Work-Related Musculoskeletal Disorders among Nurses in Ibadan, South-west Nigeria: a cross-sectional survey
1 Physiotherapy department, University College Hospital, Ibadan, Nigeria
2 Department of Medical Rehabilitation, College of Health Sciences, Obafemi Awolowo University, Ile - Ife. Nigeria
3 Department of Physiotherapy, University of Maiduguri, College of Medical Sciences, Maiduguri, Nigeria
4 Physiotherapy department, College of Medicine, University of Ibadan, Nigeria
BMC Musculoskeletal Disorders 2010, 11:12 doi:10.1186/1471-2474-11-12Published: 20 January 2010
Musculoskeletal disorders represent a significant occupational problem among nurses; however, data on musculoskeletal health of nurses in Sub-Sahara Africa are sparse. This study sought to determine the lifetime, 12-months period and point prevalence of work-related musculoskeletal disorders (WMSDs); the associated job risk factors and the coping strategies toward reducing the risk among nurses from selected hospitals in Ibadan, South-west Nigeria
A previously validated self administered questionnaire which sought information on demographics, prevalence and pattern of WMSDs, associated job risk factors and coping strategies was employed as the survey instrument. A total of 160 questionnaires were distributed to nurses in the different hospitals but 128 questionnaires were returned yielding an 80% response rate. 10 of the returned questionnaires were excluded because of incomplete data.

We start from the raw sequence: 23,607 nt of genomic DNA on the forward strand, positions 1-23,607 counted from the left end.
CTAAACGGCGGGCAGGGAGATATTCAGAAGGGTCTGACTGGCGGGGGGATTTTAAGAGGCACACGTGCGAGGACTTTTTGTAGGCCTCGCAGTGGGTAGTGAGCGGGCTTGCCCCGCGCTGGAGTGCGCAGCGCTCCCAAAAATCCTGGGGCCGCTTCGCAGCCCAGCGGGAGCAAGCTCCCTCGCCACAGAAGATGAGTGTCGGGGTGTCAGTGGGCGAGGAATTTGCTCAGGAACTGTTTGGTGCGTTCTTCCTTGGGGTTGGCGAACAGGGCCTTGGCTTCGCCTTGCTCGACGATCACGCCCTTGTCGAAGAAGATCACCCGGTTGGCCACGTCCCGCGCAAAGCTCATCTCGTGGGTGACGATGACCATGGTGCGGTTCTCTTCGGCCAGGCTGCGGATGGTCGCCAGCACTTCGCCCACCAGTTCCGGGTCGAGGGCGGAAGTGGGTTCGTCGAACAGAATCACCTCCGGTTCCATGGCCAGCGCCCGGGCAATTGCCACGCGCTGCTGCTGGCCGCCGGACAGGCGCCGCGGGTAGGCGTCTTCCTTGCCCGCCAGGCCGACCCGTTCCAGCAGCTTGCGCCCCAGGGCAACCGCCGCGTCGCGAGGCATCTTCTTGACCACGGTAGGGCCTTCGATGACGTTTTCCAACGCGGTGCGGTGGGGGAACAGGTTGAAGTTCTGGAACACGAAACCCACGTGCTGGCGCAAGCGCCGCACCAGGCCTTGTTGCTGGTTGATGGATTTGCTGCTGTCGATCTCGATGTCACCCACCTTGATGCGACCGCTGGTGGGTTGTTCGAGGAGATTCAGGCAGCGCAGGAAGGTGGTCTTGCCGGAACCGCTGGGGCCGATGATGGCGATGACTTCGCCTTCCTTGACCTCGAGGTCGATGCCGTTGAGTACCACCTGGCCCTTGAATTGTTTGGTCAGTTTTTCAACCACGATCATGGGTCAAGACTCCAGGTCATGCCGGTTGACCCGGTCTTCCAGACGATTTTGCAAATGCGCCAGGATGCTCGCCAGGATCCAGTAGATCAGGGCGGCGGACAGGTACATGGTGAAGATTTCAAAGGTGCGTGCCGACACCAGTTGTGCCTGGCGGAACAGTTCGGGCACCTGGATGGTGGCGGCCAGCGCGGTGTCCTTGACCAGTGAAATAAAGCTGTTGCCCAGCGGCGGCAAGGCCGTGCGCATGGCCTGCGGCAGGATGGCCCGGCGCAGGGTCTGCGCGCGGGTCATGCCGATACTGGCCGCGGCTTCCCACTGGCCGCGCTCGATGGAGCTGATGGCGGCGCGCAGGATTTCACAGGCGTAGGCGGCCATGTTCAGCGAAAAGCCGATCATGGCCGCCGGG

Eighty-four point four percent of the nurses have had WMSDs once or more in their occupational lives. The 12-months period and point prevalence rate of WMSDs at any body region was 78% and 66.1% respectively. WMSDs occurred mostly in low back (44.1%), neck (28.0%), and knees (22.4%). 30.3% treated themselves or had visited other health practitioners for care. Nurses with > 20 years of clinical experience are about 4 times more likely to develop WMSDs (OR 3.81; CI 1.08-13.4) than those with 11-20 years experience. Working in the same positions for long periods (55.1%), lifting or transferring dependent patients (50.8%) and treating an excessive number of patients in one day (44.9%) were the most perceived job risk factors for WMSDs. Getting help in handling heavy patients (50.4%), modification of nursing procedures in order to avoid re-injury (45.4%), and modifying patient's/nurse position (40.3%) were the top three coping strategies.
A high proportion of Nigerian nurses reported WMSDs at some body site in their occupational lives with the low back being injured most often. Education programmes on prevention and coping strategies for musculoskeletal disorders are recommended for nurses in order to reduce the rate of occupational hazards and also promote efficiency in patient care.